Professional development is essential to all occupations, but how it is negotiated, debated, contested and articulated in education is insightful. According to Nick Morrison, who reports on the Teacher Development Trust, a charity focused on raising awareness of the importance of professional development, professional development and learning needs to be meaningful. This report from the Teacher Development Trust aims to fill a gap in our knowledge about teacher learning. It has identified the following key elements of great professional development:
- Duration: effective professional development lasts at least two semesters, and needs a ‘rhythm’ of follow-up and consolidation;
- Targeted: the content should be relevant to the teachers’ needs and day-to-day experiences;
- Aligned: no single activity is universally effective – instead it is a combination that reinforced the message from different perspectives that works;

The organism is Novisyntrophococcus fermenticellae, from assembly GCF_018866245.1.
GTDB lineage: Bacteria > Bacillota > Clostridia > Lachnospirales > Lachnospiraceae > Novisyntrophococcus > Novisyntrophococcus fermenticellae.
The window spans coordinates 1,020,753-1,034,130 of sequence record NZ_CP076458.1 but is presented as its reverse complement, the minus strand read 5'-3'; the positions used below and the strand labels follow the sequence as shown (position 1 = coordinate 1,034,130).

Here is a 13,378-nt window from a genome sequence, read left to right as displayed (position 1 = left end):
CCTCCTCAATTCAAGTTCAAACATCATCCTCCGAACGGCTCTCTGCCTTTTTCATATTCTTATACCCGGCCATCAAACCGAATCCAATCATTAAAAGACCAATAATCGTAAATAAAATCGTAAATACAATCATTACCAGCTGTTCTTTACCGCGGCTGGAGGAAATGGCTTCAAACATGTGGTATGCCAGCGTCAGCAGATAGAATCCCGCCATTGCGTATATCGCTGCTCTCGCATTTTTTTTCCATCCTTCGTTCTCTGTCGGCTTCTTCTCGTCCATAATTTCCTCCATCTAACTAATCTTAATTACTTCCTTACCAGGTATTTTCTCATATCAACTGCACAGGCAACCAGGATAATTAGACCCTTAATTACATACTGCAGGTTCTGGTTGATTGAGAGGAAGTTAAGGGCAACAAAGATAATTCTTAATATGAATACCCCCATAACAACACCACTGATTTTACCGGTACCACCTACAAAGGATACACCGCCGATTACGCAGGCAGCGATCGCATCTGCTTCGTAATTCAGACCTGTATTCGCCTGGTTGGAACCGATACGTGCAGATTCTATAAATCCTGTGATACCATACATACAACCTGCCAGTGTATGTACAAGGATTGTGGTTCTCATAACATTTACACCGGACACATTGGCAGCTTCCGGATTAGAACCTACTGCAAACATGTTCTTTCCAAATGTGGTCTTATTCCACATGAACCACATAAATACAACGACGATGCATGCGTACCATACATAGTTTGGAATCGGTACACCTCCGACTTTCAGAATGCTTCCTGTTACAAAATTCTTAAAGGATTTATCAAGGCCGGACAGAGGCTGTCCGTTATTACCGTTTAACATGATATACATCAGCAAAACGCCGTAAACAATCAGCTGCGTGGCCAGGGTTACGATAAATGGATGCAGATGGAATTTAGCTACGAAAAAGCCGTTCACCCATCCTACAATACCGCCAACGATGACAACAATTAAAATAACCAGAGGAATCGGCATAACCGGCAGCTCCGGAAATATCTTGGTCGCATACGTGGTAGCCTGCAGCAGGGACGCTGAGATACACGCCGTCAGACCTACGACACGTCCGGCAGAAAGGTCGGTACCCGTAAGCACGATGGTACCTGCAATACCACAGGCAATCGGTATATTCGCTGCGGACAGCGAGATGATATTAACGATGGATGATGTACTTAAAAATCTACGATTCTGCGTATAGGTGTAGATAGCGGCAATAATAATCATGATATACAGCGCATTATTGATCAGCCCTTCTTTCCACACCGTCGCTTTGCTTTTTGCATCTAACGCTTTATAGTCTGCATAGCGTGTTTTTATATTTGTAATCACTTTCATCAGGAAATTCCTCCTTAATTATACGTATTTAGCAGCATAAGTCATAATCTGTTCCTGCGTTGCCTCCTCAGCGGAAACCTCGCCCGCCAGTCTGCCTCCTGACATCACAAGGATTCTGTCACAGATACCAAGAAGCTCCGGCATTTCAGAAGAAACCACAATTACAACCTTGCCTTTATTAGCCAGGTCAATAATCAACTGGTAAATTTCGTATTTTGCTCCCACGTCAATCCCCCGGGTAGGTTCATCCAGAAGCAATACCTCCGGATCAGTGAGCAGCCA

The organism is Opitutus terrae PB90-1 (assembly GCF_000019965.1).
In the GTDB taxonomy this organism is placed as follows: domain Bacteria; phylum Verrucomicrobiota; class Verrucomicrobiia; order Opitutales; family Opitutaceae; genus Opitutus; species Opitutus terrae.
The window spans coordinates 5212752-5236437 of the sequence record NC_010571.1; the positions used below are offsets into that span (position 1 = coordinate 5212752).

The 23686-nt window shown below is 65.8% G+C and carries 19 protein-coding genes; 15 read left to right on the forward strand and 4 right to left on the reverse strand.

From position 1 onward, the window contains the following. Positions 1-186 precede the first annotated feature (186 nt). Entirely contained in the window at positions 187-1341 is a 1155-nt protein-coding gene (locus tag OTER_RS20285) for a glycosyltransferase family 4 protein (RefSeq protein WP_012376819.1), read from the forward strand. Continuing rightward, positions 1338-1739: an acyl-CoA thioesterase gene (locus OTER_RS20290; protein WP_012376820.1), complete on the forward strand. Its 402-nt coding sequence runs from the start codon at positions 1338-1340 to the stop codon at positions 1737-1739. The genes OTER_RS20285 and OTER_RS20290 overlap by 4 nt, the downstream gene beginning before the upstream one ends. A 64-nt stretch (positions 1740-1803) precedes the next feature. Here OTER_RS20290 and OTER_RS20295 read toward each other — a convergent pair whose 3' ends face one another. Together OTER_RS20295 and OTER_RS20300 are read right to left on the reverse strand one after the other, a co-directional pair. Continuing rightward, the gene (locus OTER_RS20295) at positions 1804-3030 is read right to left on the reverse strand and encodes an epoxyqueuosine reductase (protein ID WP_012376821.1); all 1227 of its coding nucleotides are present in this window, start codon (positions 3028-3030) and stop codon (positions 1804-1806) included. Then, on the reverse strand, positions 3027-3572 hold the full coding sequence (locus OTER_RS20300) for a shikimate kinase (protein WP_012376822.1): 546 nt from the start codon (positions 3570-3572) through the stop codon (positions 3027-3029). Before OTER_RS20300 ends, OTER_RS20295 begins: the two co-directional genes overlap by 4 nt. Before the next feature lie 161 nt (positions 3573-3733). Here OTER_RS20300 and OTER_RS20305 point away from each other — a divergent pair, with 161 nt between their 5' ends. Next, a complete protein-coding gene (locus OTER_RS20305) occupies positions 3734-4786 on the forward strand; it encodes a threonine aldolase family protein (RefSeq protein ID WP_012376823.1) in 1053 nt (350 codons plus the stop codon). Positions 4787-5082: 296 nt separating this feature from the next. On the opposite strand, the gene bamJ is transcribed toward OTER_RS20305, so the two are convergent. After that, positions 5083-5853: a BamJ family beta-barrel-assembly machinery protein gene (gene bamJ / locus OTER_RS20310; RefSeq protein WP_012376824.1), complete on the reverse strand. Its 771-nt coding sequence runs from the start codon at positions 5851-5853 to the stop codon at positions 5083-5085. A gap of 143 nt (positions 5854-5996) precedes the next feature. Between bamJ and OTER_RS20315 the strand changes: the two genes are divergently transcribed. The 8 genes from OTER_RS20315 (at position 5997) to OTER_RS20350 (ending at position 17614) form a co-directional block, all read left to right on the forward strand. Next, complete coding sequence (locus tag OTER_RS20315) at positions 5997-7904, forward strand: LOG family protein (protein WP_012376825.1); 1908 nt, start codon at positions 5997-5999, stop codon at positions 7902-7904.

- Content: successful development must consider both subject knowledge and subject-specific teaching techniques;
- Activities: successful development features common types of activities including discussion, experimentation and analysis and reflection;
- External input: constructive external input provides new perspectives and challenges orthodoxies;
- Collaboration: peer support gives participants an opportunity to work together and refine new approaches;
- Leadership: effective leaders get involved in development, define opportunities and provide the support needed to embed change.
It is clear that current PD delivery needs to change.
“It needs to be embedded in a school’s culture, and rather than ticking boxes it has to be well-thought out and executed.”
Let’s start thinking!